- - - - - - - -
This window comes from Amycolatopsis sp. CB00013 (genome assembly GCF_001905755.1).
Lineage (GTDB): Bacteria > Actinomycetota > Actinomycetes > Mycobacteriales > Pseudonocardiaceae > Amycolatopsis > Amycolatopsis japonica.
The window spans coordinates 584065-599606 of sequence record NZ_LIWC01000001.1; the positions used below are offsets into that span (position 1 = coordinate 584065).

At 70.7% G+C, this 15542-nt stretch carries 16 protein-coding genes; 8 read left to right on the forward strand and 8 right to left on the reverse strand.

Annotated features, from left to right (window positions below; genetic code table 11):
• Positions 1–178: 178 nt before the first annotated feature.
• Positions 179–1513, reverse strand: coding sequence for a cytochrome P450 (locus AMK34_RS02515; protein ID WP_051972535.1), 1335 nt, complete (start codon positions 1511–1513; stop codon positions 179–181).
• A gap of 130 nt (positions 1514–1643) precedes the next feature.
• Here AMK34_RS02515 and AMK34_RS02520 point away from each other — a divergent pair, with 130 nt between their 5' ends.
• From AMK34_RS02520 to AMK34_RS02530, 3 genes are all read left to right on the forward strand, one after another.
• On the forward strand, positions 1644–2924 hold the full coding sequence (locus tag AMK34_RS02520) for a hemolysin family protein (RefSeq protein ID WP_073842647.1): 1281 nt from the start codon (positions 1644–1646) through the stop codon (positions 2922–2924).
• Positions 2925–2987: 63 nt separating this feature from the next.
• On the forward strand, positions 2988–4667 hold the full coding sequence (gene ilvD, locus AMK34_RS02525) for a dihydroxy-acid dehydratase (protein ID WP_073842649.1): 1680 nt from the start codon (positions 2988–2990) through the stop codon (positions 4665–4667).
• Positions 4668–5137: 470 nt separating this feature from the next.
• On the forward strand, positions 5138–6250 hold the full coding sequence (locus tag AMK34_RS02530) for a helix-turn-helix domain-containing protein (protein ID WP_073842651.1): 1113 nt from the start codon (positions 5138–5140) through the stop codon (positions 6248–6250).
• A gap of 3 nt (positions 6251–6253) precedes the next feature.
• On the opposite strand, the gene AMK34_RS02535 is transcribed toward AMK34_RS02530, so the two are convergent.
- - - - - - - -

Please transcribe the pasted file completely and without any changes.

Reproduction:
This window comes from Amycolatopsis sp. CB00013 (genome assembly GCF_001905755.1).
Lineage (GTDB): Bacteria > Actinomycetota > Actinomycetes > Mycobacteriales > Pseudonocardiaceae > Amycolatopsis > Amycolatopsis japonica.
The window spans coordinates 584065-599606 of sequence record NZ_LIWC01000001.1; the positions used below are offsets into that span (position 1 = coordinate 584065).

At 70.7% G+C, this 15542-nt stretch carries 16 protein-coding genes; 8 read left to right on the forward strand and 8 right to left on the reverse strand.

Annotated features, from left to right (window positions below; genetic code table 11):
• Positions 1–178: 178 nt before the first annotated feature.
• Positions 179–1513, reverse strand: coding sequence for a cytochrome P450 (locus AMK34_RS02515; protein ID WP_051972535.1), 1335 nt, complete (start codon positions 1511–1513; stop codon positions 179–181).
• A gap of 130 nt (positions 1514–1643) precedes the next feature.
• Here AMK34_RS02515 and AMK34_RS02520 point away from each other — a divergent pair, with 130 nt between their 5' ends.
• From AMK34_RS02520 to AMK34_RS02530, 3 genes are all read left to right on the forward strand, one after another.
• On the forward strand, positions 1644–2924 hold the full coding sequence (locus tag AMK34_RS02520) for a hemolysin family protein (RefSeq protein ID WP_073842647.1): 1281 nt from the start codon (positions 1644–1646) through the stop codon (positions 2922–2924).
• Positions 2925–2987: 63 nt separating this feature from the next.
• On the forward strand, positions 2988–4667 hold the full coding sequence (gene ilvD, locus AMK34_RS02525) for a dihydroxy-acid dehydratase (protein ID WP_073842649.1): 1680 nt from the start codon (positions 2988–2990) through the stop codon (positions 4665–4667).
• Positions 4668–5137: 470 nt separating this feature from the next.
• On the forward strand, positions 5138–6250 hold the full coding sequence (locus tag AMK34_RS02530) for a helix-turn-helix domain-containing protein (protein ID WP_073842651.1): 1113 nt from the start codon (positions 5138–5140) through the stop codon (positions 6248–6250).
• A gap of 3 nt (positions 6251–6253) precedes the next feature.
• On the opposite strand, the gene AMK34_RS02535 is transcribed toward AMK34_RS02530, so the two are convergent.